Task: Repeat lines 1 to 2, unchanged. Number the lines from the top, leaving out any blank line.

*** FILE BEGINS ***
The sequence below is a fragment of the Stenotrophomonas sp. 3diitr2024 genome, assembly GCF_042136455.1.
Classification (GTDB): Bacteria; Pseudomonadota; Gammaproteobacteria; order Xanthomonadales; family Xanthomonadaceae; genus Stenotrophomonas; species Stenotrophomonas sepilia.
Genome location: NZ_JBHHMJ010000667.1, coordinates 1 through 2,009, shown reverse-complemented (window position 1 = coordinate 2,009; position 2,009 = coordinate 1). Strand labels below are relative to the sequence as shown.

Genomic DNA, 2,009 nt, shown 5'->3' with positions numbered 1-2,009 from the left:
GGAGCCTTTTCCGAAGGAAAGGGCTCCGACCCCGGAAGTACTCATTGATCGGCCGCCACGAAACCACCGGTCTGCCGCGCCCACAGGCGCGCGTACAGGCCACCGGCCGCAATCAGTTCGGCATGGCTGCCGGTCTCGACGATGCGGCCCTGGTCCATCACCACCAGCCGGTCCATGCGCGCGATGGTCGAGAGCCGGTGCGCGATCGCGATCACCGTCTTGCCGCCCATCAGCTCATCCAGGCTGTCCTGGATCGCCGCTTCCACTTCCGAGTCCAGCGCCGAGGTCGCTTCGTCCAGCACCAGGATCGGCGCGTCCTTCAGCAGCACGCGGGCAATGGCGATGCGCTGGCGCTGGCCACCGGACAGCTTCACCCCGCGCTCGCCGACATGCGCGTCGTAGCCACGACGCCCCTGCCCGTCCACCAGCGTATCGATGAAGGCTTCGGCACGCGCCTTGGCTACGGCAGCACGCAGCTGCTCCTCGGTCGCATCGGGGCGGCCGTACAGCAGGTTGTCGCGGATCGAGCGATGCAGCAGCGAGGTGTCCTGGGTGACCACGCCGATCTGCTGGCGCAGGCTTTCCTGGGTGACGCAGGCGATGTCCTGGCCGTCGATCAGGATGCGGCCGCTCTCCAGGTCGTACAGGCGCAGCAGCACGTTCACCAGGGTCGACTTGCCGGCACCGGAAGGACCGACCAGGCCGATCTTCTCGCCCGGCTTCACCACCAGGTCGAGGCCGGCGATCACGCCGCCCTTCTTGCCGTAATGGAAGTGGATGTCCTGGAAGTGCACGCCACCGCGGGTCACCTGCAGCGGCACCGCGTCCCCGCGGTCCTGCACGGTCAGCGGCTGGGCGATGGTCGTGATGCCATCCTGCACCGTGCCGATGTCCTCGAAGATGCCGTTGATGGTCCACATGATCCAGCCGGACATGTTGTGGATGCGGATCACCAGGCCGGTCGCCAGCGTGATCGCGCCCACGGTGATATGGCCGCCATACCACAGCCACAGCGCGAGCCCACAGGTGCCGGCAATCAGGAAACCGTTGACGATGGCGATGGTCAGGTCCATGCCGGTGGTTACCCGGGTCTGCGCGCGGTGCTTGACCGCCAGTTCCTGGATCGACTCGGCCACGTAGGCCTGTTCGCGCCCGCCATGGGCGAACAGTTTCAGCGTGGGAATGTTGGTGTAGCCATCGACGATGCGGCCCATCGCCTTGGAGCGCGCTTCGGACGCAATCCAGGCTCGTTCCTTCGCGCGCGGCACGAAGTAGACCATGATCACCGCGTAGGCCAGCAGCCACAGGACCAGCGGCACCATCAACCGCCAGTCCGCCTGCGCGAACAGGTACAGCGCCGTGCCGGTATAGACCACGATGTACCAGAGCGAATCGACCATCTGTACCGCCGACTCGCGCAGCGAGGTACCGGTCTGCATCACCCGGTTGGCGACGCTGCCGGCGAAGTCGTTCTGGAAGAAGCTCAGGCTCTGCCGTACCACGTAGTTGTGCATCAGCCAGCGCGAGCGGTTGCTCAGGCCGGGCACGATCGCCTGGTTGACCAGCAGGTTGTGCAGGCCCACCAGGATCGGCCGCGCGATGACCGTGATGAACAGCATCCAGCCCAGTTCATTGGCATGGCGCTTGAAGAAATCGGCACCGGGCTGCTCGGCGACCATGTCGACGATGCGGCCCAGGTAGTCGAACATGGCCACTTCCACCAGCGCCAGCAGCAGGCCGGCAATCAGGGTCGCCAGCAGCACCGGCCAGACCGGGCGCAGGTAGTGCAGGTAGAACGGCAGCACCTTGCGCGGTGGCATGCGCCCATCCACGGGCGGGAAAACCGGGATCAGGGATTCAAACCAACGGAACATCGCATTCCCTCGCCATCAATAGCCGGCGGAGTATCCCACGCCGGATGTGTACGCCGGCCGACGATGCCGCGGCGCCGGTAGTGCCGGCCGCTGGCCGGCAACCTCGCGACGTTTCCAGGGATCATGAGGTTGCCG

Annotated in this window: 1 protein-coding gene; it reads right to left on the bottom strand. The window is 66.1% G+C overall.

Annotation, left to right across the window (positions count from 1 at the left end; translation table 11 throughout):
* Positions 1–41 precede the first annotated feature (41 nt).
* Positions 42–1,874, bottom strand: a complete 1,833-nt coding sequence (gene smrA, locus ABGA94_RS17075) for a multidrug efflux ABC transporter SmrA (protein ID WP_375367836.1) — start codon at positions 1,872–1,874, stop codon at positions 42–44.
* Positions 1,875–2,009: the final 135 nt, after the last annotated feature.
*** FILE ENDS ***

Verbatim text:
The sequence below is a fragment of the Stenotrophomonas sp. 3diitr2024 genome, assembly GCF_042136455.1.
Classification (GTDB): Bacteria; Pseudomonadota; Gammaproteobacteria; order Xanthomonadales; family Xanthomonadaceae; genus Stenotrophomonas; species Stenotrophomonas sepilia.